Financial Reporting Considerations Related to S&P’s Downgraded Credit Rating for U.S. Long-Term Sovereign Debt
Financial Reporting Alert 11-5
August 16, 2011
This Financial Reporting Alert discusses several considerations related to Standard & Poor's (S&P’s) recent downgrade of long-term U.S. sovereign debt. At this time, the financial reporting effects of the S&P’s downgrade are primarily disclosure-related, though entities may also experience some volatility in the fair value of U.S. sovereign debt.1
This alert highlights that the S&P’s downgrade does not cause, in and of itself, an other-than-temporary impairment of U.S. sovereign debt (i.e., this downgrade does not indicate, for accounting purposes, that there has been a credit loss for an investment in U.S. sovereign debt). In addition, U.S. Treasury rates are still considered “risk-free” rates; thus, if previously used as an input in measurements under U.S. GAAP or IFRSs, these rates may continue to be used as such an input. In addition, U.S. Treasury rates continue to be a hedgeable benchmark interest rate.
The alert also reminds accounting professionals that the recent volatility in the financial markets could trigger additional impairment analysis of an entity’s investments (e.g., available-for-sale (AFS) equity securities) and other assets (e.g., goodwill and indefinite-lived intangible assets).
This alert will be updated in the future to reflect new developments as warranted.
For the first time since 1941, S&P is no longer rating long-term U.S. sovereign debt as AAA. On August 5, 2011, this nationally recognized statistical rating organization (NRSRO or “the ratings agency”) announced the unprecedented move of reducing its long-term assessment of U.S. sovereign debt to AA+, with a negative outlook. However, the news was not entirely negative since S&P affirmed the U.S. Treasury’s short-term credit rating of A-1+, indicating that the short-term capacity of the United States to meet its financial commitment on its outstanding obligations is strong. The two other major rating agencies, Moody’s and Fitch, continue to have U.S. sovereign debt on their watch lists but have yet to downgrade U.S. sovereign debt from their highest credit rating classifications as of the date of this Financial Reporting Alert. In addition, recent market activity indicates that market participants still view the U.S. Treasury as an AAA debtor.
Risk-Free Interest Rate
Because of S&P’s downgrade of long-term U.S. sovereign debt, some accounting professionals may question whether it is appropriate to continue to use U.S. Treasury rates when the use of a risk-free interest rate is called for by U.S. GAAP. Risk-free interest rates are used in many measurements under U.S. GAAP, such as asset retirement obligations, environmental liabilities, and components of fair value measurements when an income approach is used. The U.S. Treasury yield curve has historically been used as the basis for risk-free borrowing.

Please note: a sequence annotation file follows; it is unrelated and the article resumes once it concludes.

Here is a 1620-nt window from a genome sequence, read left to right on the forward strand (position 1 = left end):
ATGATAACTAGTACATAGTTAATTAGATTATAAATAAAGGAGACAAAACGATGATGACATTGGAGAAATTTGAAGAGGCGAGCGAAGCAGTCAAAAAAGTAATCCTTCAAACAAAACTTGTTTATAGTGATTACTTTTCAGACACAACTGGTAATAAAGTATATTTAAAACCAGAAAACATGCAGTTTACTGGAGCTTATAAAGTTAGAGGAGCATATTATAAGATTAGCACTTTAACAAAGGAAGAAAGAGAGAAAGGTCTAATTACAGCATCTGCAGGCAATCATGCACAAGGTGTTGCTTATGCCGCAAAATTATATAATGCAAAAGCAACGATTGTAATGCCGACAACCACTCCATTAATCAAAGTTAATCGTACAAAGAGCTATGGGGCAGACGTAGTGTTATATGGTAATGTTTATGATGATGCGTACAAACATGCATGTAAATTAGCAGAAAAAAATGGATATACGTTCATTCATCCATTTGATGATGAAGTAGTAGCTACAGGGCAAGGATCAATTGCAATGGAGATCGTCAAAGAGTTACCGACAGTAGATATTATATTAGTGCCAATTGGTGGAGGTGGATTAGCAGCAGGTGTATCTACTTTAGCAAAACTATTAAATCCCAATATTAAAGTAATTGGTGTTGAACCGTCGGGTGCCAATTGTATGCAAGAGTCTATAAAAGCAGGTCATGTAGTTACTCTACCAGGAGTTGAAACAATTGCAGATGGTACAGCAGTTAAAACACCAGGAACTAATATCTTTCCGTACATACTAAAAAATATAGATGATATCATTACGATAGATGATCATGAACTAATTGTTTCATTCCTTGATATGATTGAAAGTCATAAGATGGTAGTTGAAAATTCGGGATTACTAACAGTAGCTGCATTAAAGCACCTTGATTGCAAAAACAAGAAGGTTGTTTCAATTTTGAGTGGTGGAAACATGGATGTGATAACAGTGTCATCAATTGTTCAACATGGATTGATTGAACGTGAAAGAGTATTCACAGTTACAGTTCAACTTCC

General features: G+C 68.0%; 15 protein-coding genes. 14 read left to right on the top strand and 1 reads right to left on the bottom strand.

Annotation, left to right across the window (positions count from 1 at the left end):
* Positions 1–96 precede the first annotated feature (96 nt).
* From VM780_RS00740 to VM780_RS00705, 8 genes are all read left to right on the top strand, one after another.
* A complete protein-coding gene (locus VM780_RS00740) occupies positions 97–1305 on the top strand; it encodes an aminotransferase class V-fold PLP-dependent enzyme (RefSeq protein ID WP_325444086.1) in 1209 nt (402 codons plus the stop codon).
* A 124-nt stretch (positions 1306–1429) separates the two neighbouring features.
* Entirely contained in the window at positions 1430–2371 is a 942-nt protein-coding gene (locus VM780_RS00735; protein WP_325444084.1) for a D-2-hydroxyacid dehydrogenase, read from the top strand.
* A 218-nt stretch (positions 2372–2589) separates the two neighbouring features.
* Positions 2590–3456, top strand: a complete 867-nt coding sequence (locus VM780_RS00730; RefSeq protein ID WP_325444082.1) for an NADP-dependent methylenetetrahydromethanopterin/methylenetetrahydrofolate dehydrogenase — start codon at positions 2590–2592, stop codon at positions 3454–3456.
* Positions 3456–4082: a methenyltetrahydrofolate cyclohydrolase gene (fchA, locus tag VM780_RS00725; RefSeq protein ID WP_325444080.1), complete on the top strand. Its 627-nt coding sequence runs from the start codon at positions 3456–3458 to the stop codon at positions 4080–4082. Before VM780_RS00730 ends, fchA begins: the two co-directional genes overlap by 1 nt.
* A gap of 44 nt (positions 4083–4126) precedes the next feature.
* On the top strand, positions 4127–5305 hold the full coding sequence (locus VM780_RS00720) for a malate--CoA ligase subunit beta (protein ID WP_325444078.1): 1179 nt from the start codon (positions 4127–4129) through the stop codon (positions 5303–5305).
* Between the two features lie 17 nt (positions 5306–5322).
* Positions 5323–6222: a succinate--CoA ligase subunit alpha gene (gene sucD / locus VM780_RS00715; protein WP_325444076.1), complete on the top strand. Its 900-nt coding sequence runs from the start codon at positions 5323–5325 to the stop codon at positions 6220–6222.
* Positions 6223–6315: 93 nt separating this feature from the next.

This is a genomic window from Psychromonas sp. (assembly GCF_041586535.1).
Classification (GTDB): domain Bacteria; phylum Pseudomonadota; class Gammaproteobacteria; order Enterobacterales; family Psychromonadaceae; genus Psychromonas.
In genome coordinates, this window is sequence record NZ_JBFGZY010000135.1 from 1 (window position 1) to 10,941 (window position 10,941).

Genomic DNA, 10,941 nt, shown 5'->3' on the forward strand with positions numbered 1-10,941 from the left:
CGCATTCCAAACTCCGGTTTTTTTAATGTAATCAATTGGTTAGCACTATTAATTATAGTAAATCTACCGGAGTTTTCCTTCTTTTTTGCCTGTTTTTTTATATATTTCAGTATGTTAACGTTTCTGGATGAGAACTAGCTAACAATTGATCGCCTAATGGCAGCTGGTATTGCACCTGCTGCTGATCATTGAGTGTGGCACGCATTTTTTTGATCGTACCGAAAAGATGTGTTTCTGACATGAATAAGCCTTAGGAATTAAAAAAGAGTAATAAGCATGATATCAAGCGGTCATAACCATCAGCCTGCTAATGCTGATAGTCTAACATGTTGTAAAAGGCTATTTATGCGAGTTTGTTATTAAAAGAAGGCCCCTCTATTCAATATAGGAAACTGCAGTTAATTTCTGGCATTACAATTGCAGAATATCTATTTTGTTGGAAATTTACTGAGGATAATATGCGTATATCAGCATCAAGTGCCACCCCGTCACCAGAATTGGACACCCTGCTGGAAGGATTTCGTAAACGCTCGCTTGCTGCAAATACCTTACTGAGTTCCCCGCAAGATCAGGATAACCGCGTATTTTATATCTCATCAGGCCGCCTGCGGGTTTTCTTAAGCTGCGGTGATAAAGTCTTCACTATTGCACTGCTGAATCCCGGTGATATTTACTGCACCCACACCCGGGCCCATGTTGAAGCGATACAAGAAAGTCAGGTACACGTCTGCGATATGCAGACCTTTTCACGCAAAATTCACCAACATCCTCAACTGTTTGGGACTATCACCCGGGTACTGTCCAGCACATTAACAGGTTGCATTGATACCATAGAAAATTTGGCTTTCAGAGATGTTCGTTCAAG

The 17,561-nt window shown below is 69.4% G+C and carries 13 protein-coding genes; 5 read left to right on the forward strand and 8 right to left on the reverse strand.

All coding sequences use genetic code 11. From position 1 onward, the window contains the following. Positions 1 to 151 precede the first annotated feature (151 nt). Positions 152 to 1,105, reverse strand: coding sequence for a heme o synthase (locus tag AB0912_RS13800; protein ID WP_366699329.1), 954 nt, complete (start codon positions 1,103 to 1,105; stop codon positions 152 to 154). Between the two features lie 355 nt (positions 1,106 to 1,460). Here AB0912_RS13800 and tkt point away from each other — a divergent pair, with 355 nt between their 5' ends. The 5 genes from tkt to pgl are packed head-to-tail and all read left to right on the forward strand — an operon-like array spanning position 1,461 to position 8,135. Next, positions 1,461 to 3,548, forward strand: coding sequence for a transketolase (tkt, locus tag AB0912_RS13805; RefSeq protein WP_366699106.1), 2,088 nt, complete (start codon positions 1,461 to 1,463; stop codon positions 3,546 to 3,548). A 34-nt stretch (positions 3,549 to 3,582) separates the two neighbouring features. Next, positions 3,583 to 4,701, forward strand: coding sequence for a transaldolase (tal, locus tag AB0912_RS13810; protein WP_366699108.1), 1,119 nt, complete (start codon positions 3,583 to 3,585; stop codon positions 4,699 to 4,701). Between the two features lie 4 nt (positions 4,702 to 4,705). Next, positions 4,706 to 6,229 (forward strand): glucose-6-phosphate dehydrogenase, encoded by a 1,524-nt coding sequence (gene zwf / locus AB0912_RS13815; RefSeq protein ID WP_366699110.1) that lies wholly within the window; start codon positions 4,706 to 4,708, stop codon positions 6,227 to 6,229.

Observation: In our view, the U.S. Treasury yield curve continues to be risk-free for purposes of applying U.S. GAAP and IFRSs. This view is supported by the following:
On the basis of informal discussions with both the FASB and SEC staff, our conclusion that U.S. Treasury yield curves remain an appropriate basis for risk-free rates is consistent with their expectations.
|Observation: In our view, the S&P’s downgrade of long-term U.S. sovereign debt does not indicate that there are credit losses on these securities. AA+ is a significantly high credit quality and many market participants still view the U.S. Treasury as a consensus AAA debtor. However, if, in limited circumstances, management determines that it intends to sell U.S. treasuries or other debt securities, or there is evidence that it is more likely than not that the entity will be required to sell such securities (before recovery of its amortized cost basis), and that the fair value of these securities is less than the amortized cost basis, an other-than-temporary impairment has occurred.|
On the basis of informal discussions, our conclusion that U.S. treasuries are not other-than-temporarily impaired (except in the limited circumstances noted above) is consistent with the expectations of both the FASB and the SEC staff.
The S&P’s downgrade of U.S. sovereign debt has triggered significant volatility in prices for a variety of investment classes. This market volatility may lead to circumstances in which entities need to evaluate investments other than U.S. sovereign debt for other-than-temporary impairment. In addition, market declines may warrant an assessment of whether other assets (e.g., goodwill and indefinite-lived intangible assets) are impaired.